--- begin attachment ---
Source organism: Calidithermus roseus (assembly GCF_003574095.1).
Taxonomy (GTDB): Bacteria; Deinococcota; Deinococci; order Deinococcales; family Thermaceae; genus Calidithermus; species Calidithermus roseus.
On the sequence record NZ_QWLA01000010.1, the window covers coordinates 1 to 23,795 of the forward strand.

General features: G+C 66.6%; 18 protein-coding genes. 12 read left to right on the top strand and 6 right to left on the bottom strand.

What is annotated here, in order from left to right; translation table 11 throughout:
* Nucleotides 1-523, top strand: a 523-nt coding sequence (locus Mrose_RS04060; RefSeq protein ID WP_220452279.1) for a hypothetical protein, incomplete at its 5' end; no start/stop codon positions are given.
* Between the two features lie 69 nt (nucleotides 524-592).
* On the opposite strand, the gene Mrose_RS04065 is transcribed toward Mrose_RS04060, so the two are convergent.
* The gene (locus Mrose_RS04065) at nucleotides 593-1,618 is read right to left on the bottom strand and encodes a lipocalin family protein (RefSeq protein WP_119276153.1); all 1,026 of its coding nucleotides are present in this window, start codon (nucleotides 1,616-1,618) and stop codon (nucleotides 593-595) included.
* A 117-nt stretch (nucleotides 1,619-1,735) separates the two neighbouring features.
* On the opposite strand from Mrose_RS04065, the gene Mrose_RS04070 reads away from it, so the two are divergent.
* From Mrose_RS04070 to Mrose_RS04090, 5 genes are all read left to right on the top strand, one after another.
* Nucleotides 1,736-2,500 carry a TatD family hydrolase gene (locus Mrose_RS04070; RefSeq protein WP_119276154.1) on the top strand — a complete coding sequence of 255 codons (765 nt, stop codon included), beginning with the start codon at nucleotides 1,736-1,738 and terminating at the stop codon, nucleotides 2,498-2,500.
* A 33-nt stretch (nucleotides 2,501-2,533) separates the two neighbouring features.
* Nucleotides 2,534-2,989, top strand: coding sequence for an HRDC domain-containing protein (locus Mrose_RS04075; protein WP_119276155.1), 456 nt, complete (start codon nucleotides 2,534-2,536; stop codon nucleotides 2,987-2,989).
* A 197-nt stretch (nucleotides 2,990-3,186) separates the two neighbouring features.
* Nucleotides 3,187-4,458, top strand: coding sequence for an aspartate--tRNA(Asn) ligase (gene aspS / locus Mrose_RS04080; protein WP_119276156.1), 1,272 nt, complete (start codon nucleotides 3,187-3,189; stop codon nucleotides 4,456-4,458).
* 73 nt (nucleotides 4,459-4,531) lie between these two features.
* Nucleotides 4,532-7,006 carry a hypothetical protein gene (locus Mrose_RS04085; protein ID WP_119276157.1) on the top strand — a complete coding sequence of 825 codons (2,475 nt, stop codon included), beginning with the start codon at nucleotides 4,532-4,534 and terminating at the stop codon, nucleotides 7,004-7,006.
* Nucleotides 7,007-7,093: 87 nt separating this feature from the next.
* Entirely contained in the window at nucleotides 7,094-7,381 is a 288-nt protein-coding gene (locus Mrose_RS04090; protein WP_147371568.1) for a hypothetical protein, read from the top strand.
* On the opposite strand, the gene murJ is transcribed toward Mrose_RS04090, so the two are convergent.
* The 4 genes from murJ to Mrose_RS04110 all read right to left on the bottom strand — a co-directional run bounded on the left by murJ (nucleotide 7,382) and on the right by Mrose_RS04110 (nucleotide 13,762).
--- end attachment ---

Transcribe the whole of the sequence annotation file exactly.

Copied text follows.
Source organism: Calidithermus roseus (assembly GCF_003574095.1).
Taxonomy (GTDB): Bacteria; Deinococcota; Deinococci; order Deinococcales; family Thermaceae; genus Calidithermus; species Calidithermus roseus.
On the sequence record NZ_QWLA01000010.1, the window covers coordinates 1 to 23,795 of the forward strand.

General features: G+C 66.6%; 18 protein-coding genes. 12 read left to right on the top strand and 6 right to left on the bottom strand.

What is annotated here, in order from left to right; translation table 11 throughout:
* Nucleotides 1-523, top strand: a 523-nt coding sequence (locus Mrose_RS04060; RefSeq protein ID WP_220452279.1) for a hypothetical protein, incomplete at its 5' end; no start/stop codon positions are given.
* Between the two features lie 69 nt (nucleotides 524-592).
* On the opposite strand, the gene Mrose_RS04065 is transcribed toward Mrose_RS04060, so the two are convergent.
* The gene (locus Mrose_RS04065) at nucleotides 593-1,618 is read right to left on the bottom strand and encodes a lipocalin family protein (RefSeq protein WP_119276153.1); all 1,026 of its coding nucleotides are present in this window, start codon (nucleotides 1,616-1,618) and stop codon (nucleotides 593-595) included.
* A 117-nt stretch (nucleotides 1,619-1,735) separates the two neighbouring features.
* On the opposite strand from Mrose_RS04065, the gene Mrose_RS04070 reads away from it, so the two are divergent.
* From Mrose_RS04070 to Mrose_RS04090, 5 genes are all read left to right on the top strand, one after another.
* Nucleotides 1,736-2,500 carry a TatD family hydrolase gene (locus Mrose_RS04070; RefSeq protein WP_119276154.1) on the top strand — a complete coding sequence of 255 codons (765 nt, stop codon included), beginning with the start codon at nucleotides 1,736-1,738 and terminating at the stop codon, nucleotides 2,498-2,500.
* A 33-nt stretch (nucleotides 2,501-2,533) separates the two neighbouring features.
* Nucleotides 2,534-2,989, top strand: coding sequence for an HRDC domain-containing protein (locus Mrose_RS04075; protein WP_119276155.1), 456 nt, complete (start codon nucleotides 2,534-2,536; stop codon nucleotides 2,987-2,989).
* A 197-nt stretch (nucleotides 2,990-3,186) separates the two neighbouring features.
* Nucleotides 3,187-4,458, top strand: coding sequence for an aspartate--tRNA(Asn) ligase (gene aspS / locus Mrose_RS04080; protein WP_119276156.1), 1,272 nt, complete (start codon nucleotides 3,187-3,189; stop codon nucleotides 4,456-4,458).
* 73 nt (nucleotides 4,459-4,531) lie between these two features.
* Nucleotides 4,532-7,006 carry a hypothetical protein gene (locus Mrose_RS04085; protein ID WP_119276157.1) on the top strand — a complete coding sequence of 825 codons (2,475 nt, stop codon included), beginning with the start codon at nucleotides 4,532-4,534 and terminating at the stop codon, nucleotides 7,004-7,006.
* Nucleotides 7,007-7,093: 87 nt separating this feature from the next.
* Entirely contained in the window at nucleotides 7,094-7,381 is a 288-nt protein-coding gene (locus Mrose_RS04090; protein WP_147371568.1) for a hypothetical protein, read from the top strand.
* On the opposite strand, the gene murJ is transcribed toward Mrose_RS04090, so the two are convergent.
* The 4 genes from murJ to Mrose_RS04110 all read right to left on the bottom strand — a co-directional run bounded on the left by murJ (nucleotide 7,382) and on the right by Mrose_RS04110 (nucleotide 13,762).